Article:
Pronunciation: fĭ-nŏm’ә- nŏn’
Definition: An unusual, significant, or unaccountable fact or occurrence; a marvel.
Origin: Late Latin phaenomenon, from Greek phainomenon
Sentence: The interest in the National Spelling Bee has grown so much it is a phenomenon!
Spelling has always been a complicated matter for anyone trying to learn the English language. While our everyday vocabulary continues to grow, English word origins include almost every language in existence — and some are no longer regularly spoken! Many identical sounds are spelled differently in different words and 84 of the 90 basic English spelling patterns have exceptions. It’s no wonder that spelling can be a competitive event!
More About Spelling Bee Competitions
Spelling competitions have been around for almost 150 years. However, the last few years have seen an increase in the attention given to spelling contests, and in 2006 live television coverage of the bee will be shown during primetime for the first time!
In addition to the televised event, a new movie, Akeelah and the Spelling Bee, about an “underdog” competing to win the national contest was released in April of this year, and is also bringing wide attention to the Scripps National Spelling Bee.
The Scripps Bee is the country’s largest and longest-running spelling bee — its purpose is to “help students improve spelling, increase vocabularies, learn concepts and develop correct English usage that will help them all of their lives.”
So, spelling bees actually do more than just make children memorize words, which is something homeschoolers have known for a long time. The connection between homeschooling and spelling bees has always been strong, but in 1997 Rebecca Sealfon, a homeschooler from New York, won the national title and brought the connection to national prominence.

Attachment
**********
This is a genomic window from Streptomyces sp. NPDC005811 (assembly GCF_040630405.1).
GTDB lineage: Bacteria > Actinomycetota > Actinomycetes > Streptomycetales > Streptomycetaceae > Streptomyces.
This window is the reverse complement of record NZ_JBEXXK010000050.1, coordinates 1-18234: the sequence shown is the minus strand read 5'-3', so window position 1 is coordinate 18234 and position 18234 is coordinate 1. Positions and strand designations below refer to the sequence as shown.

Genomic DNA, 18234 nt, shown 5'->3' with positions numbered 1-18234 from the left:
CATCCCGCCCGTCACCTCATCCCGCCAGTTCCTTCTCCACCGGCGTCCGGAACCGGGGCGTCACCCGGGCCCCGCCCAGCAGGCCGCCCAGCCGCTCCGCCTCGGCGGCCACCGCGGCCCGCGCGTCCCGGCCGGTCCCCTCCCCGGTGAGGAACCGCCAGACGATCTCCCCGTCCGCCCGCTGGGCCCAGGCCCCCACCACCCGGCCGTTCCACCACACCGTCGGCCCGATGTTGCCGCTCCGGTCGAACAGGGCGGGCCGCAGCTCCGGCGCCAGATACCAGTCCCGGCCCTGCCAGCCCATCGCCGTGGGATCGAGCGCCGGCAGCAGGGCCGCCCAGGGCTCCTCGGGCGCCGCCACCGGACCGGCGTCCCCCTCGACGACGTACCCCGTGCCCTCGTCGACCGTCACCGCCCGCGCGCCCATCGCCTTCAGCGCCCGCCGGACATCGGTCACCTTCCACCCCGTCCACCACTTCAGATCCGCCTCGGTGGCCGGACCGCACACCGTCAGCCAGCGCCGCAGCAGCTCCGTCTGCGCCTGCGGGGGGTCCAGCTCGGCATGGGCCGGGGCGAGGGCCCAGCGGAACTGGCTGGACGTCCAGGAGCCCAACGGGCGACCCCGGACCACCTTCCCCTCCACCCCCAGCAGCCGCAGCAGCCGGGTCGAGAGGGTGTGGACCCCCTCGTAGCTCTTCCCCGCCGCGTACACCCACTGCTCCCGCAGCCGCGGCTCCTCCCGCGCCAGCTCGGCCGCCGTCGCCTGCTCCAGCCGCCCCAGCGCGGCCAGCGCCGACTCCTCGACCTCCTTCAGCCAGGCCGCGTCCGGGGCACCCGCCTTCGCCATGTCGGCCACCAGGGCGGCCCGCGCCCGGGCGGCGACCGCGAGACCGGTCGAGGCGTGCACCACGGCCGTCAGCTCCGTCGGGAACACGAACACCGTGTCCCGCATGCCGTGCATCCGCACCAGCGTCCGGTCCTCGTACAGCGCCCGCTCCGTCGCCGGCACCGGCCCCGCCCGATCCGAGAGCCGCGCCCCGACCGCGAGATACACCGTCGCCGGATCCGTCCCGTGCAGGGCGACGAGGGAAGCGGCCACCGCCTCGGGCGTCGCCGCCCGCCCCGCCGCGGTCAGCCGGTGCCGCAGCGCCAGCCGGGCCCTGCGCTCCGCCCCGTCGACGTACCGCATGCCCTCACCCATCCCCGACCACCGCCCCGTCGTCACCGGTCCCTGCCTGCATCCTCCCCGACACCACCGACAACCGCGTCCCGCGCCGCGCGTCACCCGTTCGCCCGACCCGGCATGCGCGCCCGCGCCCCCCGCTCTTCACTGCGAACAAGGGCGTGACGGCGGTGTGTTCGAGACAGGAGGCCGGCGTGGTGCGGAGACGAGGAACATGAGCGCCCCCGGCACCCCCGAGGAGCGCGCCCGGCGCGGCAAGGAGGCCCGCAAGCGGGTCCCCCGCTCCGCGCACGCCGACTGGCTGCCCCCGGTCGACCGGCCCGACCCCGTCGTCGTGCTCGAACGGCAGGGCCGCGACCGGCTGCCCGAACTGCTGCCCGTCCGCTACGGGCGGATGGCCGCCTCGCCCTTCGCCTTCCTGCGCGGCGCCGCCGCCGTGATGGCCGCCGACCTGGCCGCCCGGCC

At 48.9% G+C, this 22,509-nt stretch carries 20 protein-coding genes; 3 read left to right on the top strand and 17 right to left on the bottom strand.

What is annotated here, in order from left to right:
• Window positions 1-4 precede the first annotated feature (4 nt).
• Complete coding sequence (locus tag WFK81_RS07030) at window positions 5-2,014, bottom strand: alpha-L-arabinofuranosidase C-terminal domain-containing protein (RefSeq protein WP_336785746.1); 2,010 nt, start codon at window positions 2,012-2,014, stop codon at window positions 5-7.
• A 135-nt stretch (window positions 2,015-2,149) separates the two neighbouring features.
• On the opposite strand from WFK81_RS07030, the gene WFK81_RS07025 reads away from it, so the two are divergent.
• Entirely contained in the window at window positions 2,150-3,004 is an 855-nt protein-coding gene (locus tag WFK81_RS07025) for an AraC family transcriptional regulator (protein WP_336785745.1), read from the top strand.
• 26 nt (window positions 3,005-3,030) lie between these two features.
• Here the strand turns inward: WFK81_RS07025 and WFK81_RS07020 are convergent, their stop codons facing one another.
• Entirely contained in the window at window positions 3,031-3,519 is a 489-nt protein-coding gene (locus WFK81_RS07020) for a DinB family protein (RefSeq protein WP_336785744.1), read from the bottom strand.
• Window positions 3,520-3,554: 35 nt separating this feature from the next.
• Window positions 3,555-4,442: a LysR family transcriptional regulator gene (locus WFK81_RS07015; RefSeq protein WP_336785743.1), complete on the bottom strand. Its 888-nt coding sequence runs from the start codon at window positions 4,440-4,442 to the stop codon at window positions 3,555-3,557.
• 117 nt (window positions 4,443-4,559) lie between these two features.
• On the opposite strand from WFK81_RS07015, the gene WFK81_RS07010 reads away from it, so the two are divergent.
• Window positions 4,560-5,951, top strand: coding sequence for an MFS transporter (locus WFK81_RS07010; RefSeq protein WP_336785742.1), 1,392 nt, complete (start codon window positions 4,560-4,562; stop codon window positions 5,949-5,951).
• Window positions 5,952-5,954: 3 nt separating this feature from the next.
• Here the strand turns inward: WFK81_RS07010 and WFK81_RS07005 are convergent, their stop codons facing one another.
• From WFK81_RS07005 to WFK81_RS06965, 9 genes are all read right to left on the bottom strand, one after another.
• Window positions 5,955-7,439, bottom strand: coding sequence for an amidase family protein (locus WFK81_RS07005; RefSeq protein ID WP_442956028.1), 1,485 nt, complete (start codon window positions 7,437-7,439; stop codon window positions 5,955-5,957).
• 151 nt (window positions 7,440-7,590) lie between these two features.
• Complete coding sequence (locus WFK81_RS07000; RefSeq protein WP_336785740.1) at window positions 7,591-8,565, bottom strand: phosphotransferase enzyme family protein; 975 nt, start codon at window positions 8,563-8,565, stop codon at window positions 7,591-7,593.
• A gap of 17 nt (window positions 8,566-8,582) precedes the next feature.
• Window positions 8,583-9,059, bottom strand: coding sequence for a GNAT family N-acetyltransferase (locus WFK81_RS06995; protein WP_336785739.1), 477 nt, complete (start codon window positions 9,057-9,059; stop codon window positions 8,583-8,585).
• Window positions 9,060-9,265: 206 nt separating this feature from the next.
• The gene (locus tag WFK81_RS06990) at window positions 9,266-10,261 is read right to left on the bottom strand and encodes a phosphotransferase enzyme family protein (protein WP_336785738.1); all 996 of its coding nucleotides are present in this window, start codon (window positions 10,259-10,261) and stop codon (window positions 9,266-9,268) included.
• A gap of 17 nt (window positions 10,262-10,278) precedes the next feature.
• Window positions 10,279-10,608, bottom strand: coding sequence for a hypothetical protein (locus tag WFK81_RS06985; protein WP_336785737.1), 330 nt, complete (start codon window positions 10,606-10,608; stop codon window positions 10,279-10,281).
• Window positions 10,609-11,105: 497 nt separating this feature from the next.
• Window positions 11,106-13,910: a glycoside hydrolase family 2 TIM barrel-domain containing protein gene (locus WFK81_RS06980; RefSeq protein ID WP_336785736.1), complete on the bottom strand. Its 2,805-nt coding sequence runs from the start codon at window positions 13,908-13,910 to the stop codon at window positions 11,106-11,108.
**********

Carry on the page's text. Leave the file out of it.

Homeschool Students and The Spelling Bee
In the early 1990s, only a few homeschoolers entered the contest; by the 1996 competition there were fourteen, and in 2006 the number increased more than 2 – times to a total of thirty-six. While that may not seem like a lot, consider that homeschoolers account for a little over 2 percent of the student population, and this year they account for more than 13% of the number of students participating in the spelling bee!
In the year 2000, a 12-year-old homeschooled student from Missouri won the national title, and the second and third place winners were also homeschooled!
It’s obviously possible for homeschool students to compete in (and win!) the Scripps National Spelling Bee, but where do you start?
How to Get Started with The Spelling Bee
The year before the national contest, schools and homeschool organizations run their own bees to select the winners that move on to regional bees, which are run by the 268 sponsors (most of them are newspaper companies) of the national Bee. The regional competitions include spellers from Europe, Guam, Jamaica, Puerto Rico, the U.S. Virgin Islands, The Bahamas, American Samoa, Canada and New Zealand as well as the United States.
The best place to start is by contacting the local sponsor who will connect you to either a homeschool association or local school where you can participate. Students up to the 8th grade (and not older than 15) can enter. The Scripps Howard spelling bee website www.spellingbee.com lists the current sponsors.